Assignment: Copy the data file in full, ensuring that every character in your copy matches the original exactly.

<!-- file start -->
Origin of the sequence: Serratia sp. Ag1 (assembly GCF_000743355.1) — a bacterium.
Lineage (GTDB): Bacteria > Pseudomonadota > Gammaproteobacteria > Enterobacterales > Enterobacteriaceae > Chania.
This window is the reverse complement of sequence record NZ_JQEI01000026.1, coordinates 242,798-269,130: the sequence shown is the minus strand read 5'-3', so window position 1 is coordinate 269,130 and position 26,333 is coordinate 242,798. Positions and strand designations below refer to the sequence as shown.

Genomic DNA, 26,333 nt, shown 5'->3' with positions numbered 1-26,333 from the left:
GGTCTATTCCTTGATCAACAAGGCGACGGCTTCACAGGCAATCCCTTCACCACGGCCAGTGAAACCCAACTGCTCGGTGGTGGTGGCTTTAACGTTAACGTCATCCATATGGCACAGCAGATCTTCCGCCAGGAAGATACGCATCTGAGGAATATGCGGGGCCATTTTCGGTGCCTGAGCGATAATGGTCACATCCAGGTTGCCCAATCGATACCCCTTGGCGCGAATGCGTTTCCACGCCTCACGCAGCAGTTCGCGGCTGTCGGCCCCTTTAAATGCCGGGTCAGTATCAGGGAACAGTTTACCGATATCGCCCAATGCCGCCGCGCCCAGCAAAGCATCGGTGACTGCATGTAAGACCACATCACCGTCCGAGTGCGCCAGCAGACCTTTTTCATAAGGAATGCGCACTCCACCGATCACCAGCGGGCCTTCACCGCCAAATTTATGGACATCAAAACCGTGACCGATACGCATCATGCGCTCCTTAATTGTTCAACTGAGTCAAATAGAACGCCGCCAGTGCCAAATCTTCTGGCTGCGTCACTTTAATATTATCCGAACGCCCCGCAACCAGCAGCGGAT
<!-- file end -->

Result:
Origin of the sequence: Serratia sp. Ag1 (assembly GCF_000743355.1) — a bacterium.
Lineage (GTDB): Bacteria > Pseudomonadota > Gammaproteobacteria > Enterobacterales > Enterobacteriaceae > Chania.
This window is the reverse complement of sequence record NZ_JQEI01000026.1, coordinates 242,798-269,130: the sequence shown is the minus strand read 5'-3', so window position 1 is coordinate 269,130 and position 26,333 is coordinate 242,798. Positions and strand designations below refer to the sequence as shown.

Genomic DNA, 26,333 nt, shown 5'->3' with positions numbered 1-26,333 from the left:
GGTCTATTCCTTGATCAACAAGGCGACGGCTTCACAGGCAATCCCTTCACCACGGCCAGTGAAACCCAACTGCTCGGTGGTGGTGGCTTTAACGTTAACGTCATCCATATGGCACAGCAGATCTTCCGCCAGGAAGATACGCATCTGAGGAATATGCGGGGCCATTTTCGGTGCCTGAGCGATAATGGTCACATCCAGGTTGCCCAATCGATACCCCTTGGCGCGAATGCGTTTCCACGCCTCACGCAGCAGTTCGCGGCTGTCGGCCCCTTTAAATGCCGGGTCAGTATCAGGGAACAGTTTACCGATATCGCCCAATGCCGCCGCGCCCAGCAAAGCATCGGTGACTGCATGTAAGACCACATCACCGTCCGAGTGCGCCAGCAGACCTTTTTCATAAGGAATGCGCACTCCACCGATCACCAGCGGGCCTTCACCGCCAAATTTATGGACATCAAAACCGTGACCGATACGCATCATGCGCTCCTTAATTGTTCAACTGAGTCAAATAGAACGCCGCCAGTGCCAAATCTTCTGGCTGCGTCACTTTAATATTATCCGAACGCCCCGCAACCAGCAGCGGAT